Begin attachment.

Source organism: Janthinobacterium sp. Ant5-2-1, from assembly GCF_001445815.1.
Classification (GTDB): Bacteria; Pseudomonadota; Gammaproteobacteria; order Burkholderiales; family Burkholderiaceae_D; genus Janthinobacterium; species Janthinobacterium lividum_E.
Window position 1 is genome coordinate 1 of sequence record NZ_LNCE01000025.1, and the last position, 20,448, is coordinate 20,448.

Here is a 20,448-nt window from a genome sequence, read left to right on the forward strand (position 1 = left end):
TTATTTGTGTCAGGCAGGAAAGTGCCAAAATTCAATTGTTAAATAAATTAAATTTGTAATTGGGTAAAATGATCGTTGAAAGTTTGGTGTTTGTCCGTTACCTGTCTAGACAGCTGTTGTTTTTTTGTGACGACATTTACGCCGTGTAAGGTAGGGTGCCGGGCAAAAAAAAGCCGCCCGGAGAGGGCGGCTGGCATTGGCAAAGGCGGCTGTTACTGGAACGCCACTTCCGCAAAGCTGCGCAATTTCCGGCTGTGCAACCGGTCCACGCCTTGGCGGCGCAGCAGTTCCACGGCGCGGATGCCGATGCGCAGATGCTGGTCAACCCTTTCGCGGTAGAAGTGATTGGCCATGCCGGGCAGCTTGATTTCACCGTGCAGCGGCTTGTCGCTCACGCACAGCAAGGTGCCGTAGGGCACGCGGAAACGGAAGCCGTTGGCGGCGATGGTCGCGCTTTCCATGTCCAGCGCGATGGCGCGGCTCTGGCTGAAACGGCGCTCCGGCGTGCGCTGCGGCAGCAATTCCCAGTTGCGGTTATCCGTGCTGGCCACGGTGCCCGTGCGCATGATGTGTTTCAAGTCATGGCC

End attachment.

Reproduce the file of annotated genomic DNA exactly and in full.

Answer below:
Source organism: Janthinobacterium sp. Ant5-2-1, from assembly GCF_001445815.1.
Classification (GTDB): Bacteria; Pseudomonadota; Gammaproteobacteria; order Burkholderiales; family Burkholderiaceae_D; genus Janthinobacterium; species Janthinobacterium lividum_E.
Window position 1 is genome coordinate 1 of sequence record NZ_LNCE01000025.1, and the last position, 20,448, is coordinate 20,448.

Here is a 20,448-nt window from a genome sequence, read left to right on the forward strand (position 1 = left end):
TTATTTGTGTCAGGCAGGAAAGTGCCAAAATTCAATTGTTAAATAAATTAAATTTGTAATTGGGTAAAATGATCGTTGAAAGTTTGGTGTTTGTCCGTTACCTGTCTAGACAGCTGTTGTTTTTTTGTGACGACATTTACGCCGTGTAAGGTAGGGTGCCGGGCAAAAAAAAGCCGCCCGGAGAGGGCGGCTGGCATTGGCAAAGGCGGCTGTTACTGGAACGCCACTTCCGCAAAGCTGCGCAATTTCCGGCTGTGCAACCGGTCCACGCCTTGGCGGCGCAGCAGTTCCACGGCGCGGATGCCGATGCGCAGATGCTGGTCAACCCTTTCGCGGTAGAAGTGATTGGCCATGCCGGGCAGCTTGATTTCACCGTGCAGCGGCTTGTCGCTCACGCACAGCAAGGTGCCGTAGGGCACGCGGAAACGGAAGCCGTTGGCGGCGATGGTCGCGCTTTCCATGTCCAGCGCGATGGCGCGGCTCTGGCTGAAACGGCGCTCCGGCGTGCGCTGCGGCAGCAATTCCCAGTTGCGGTTATCCGTGCTGGCCACGGTGCCCGTGCGCATGATGTGTTTCAAGTCATGGCC